The Biden administration’s decision to send ATACM rockets loaded with cluster munitions to Ukraine ignores the many decades of human suffering caused by these indiscriminate weapons. It also disregards a strong international consensus that acknowledges that there is no responsible use of cluster munitions. This is not acceptable. We need a new policy.
My wife and I began learning about cluster bombs more than 40 years ago while working in Laos with Mennonite Central Committee. On trip after trip throughout the countryside, we met families whose lives had been shattered by unexploded cluster bombs that still lurked in gardens, paddy dikes, school yards or pastureland.
In 2000, I met Mr. Phou Vieng who was not even safe in his own home. As he attempted to anchor his bedposts in the earthen floor, his digging tool struck a buried cluster bomblet which exploded and tore off an arm and leg, nearly killing him.
This cluster bomb had been dropped from an airplane, at least 25 years earlier during the U.S. air war (1964-1973). Like countless other victims of cluster bombs whom we met, Phou Vieng was not the target. Rather, unexploded cluster bombs had turned Laos into a lethal landscape of roulette which terrorized Phou Vieng when he was merely trying to create a comfortable place to sleep.
And so it is with cluster bombs wherever they are used. They violate the most central principle of international humanitarian law. They fail to distinguish between military targets and civilian life in two significant ways. First, they are difficult to target precisely, creating a large “footprint” of harm that often includes civilians. Second, many do not explode on impact, but persist over time, maiming and killing whoever disturbs them long after wars end.
The fact that cluster bombs are small and numerous makes them especially pernicious. The size of a baseball, a size-D battery or a long soda can, they can easily hide in the natural environment. The ATACM rockets sent to Ukraine carry 950 submunitions, more than 10 times the number carried in the DPICM artillery shells which had been sent earlier. This will greatly increase the quantity of U.S.-sourced unexploded ordnance in Ukraine. Even relatively low dud rates can leave behind a trail of lethal ordnance that can take many years to find and safely destroy.
To its credit, the U.S. government is a strong contributor to clearance work in Laos and other places. Through this work U.S. officials have heard many tragic stories like those of Mr. Phou Vieng. Yet despite clear knowledge of the indiscriminate effects of these weapons, the U.S. used cluster munitions in Iraq (1991, 2003-2006), Kuwait (1991) Yugoslavia (1999) and Afghanistan (2001), causing many more casualties.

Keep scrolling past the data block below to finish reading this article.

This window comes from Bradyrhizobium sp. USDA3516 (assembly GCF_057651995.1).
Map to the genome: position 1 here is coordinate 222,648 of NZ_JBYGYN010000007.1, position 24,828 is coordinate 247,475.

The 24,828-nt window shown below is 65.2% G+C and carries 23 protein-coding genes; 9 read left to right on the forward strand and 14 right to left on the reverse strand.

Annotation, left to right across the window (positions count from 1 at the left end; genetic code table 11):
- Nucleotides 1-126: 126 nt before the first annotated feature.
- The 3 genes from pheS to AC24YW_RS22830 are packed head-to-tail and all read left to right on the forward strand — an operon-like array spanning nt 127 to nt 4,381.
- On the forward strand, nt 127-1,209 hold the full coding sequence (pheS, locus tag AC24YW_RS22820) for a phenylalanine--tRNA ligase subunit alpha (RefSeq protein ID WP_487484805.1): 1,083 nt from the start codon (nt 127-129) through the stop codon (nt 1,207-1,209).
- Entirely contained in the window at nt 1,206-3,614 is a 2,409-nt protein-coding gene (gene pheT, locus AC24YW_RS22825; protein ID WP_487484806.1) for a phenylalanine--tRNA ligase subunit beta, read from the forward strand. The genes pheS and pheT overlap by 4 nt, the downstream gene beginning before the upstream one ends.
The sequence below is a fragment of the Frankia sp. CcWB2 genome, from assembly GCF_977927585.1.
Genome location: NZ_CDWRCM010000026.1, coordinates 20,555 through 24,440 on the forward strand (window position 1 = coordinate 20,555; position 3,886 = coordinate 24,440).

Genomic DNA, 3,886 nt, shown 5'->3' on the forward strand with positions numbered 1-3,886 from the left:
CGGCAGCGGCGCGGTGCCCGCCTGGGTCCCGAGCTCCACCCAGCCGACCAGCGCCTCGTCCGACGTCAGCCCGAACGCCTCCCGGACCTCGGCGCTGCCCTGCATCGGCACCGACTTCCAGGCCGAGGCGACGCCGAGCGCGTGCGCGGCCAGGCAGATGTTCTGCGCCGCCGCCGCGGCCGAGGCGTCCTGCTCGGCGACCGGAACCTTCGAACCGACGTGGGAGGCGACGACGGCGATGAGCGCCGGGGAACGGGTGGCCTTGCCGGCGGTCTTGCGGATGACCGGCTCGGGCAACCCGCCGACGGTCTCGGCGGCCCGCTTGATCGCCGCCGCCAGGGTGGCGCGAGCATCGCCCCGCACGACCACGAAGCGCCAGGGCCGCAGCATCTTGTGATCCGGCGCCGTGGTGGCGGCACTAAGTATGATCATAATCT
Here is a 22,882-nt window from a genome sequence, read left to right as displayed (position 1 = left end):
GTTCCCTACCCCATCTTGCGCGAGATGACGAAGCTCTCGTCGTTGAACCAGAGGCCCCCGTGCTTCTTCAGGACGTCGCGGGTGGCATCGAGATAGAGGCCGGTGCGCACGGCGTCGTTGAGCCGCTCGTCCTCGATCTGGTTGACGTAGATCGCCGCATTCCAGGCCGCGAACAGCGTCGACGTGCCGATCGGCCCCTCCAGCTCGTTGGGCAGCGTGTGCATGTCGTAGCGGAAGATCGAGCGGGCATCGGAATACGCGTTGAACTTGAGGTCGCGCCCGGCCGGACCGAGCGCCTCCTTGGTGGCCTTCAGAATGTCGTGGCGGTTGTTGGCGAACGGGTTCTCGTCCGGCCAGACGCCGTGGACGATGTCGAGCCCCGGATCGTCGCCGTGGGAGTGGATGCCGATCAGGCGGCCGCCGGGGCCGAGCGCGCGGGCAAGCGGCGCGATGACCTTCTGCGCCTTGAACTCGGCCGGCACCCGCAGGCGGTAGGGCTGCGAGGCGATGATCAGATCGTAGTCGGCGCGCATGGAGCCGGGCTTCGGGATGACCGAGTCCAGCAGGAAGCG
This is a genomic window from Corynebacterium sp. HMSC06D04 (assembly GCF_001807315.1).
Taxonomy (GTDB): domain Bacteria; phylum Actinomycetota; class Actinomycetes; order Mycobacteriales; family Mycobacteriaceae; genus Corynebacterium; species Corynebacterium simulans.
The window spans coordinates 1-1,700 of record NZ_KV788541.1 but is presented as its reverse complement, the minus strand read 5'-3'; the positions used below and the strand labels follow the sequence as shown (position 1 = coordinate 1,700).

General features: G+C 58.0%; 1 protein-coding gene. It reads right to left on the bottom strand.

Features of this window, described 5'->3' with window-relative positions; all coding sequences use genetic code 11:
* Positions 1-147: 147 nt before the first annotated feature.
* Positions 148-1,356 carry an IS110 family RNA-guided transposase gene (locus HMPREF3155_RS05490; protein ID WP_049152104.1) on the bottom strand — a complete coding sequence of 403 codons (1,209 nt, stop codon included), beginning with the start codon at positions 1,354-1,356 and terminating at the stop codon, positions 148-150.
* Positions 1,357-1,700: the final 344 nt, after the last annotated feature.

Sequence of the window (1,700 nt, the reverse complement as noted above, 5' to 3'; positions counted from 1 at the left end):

The U.S. did not participate in the negotiations that resulted in the Convention on Cluster Munitions. In these meetings, U.S. officials would have heard compelling testimony by victims of cluster bombs from places like Cambodia, Vietnam, Laos, Afghanistan, Iraq, Ethiopia, Lebanon, and the former Yugoslavia, to name a few. They would have met Soraj Habib who lost both legs to a U.S. cluster bomb in Afghanistan. He implored the delegates in Dublin, Ireland to “let the children have peace and a life without cluster munitions.”
The U.S. would also have heard the principled statements of many of its allies about why war cannot be waged without restriction, and why cluster munitions must be banned in order to protect civilians. They would have seen the Convention on Cluster Munitions, not as an impractical impediment to U.S. national defense strategy, but as a landmark treaty borne from decades of human trauma, determined to preserve life, safety, and the integrity of international humanitarian law. Sadly, amid these intense meetings which put the protection of civilians at the center of the debate, the U.S. was absent.
Now U.S. cluster munitions are falling on Ukraine’s soil alongside those from Russia. The Ukraine Foreign Ministry, along with experts from GLOBSEC estimate that 30% of Ukraine territory is now contaminated by mines and unexploded ordnance, turning once productive land into a place of fear and harm. When this war ends, the enormous, costly, and dangerous task of clearing the land can begin. How many lives will be lost or filled with trauma in the decades that follow?
The important role of clearance work cannot be overstated, but it is only a partial formula for protecting civilians during and after warfare. To truly protect civilians, indiscriminate weapons such as cluster munitions must be prohibited at the level of policy. In shipping ATACMs to Ukraine, the U.S. ignores decades of evidence that demonstrate this principle. The U.S. should reverse course, accede to the CCM treaty, and destroy its stockpiles of cluster munitions. This will not undo the past, but surely for the sake of humanity, we must resolve not to repeat it.
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